10.08.2022

Hug Tent Allows Loved Ones Comfort Amid COVID Safety Precautions

Some Coloradans living with dementia and Alzheimer’s were allowed to hug their loved ones for the first time in almost a year thanks to Tru Hospice and Juniper Village of Louisville.

Using a “hug tent,” which has plastic walls with holes for arms, visitors and residents at Juniper Village were able to embrace each other.

“That human contact is so important. It’s a stress reliever,” said Anna Hostetter, a spokesperson for Juniper Village. “They can utilize the tent to give their loved ones a hug, or hold her hand, for the first time in about a year.”

Anita Hanson’s father lives in the Juniper Village facility. Throughout the pandemic she has only been able to speak with him through a window or an electronic device.

Tuesday she and some of her family were able to hug him for the first time.

“My heart is just swelling with love for him and how much I miss him,” Hanson told CBS4’s Dillon Thomas. “Just being able to hold him in my arms. I haven’t been able to hold him in a year.”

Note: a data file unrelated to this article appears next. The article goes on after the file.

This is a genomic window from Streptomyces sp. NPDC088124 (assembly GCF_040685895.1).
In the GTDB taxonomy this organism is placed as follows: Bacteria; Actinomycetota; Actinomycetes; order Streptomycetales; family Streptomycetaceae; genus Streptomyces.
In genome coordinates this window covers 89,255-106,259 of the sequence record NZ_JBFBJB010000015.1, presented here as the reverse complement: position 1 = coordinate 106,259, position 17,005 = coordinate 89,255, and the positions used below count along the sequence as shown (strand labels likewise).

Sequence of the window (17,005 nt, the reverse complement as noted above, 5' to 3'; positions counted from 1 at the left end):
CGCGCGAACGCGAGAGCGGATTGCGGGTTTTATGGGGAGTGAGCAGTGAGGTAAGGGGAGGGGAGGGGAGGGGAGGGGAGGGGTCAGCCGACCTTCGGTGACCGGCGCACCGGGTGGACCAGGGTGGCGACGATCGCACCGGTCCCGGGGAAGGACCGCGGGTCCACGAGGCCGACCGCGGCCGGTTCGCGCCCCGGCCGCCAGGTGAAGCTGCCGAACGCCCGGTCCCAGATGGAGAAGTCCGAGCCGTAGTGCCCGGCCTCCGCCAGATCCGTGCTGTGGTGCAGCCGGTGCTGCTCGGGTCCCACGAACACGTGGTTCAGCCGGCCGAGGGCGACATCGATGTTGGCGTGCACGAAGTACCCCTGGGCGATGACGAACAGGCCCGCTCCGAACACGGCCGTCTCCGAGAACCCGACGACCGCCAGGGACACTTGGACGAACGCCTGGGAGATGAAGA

The entire staff at Juniper Village, as well as each resident, have received both doses of their COVID-19 vaccines.

“We are hoping that these can be some of our last hug tents. And, soon it could be the real thing and in person,” Hostetter said.

Juniper Village is still waiting for more information from their local and state health departments. They hope the vaccinations will allow them to open their doors to regular visitors.

However, until more guidelines are given they will have to keep visitors physically away.

Thanks to the hug tent Hanson was able to have a quick break from reality, even if plastic separated her and her father.

“I’ll never take it for granted ever after what has happened this last year,” Hanson said.

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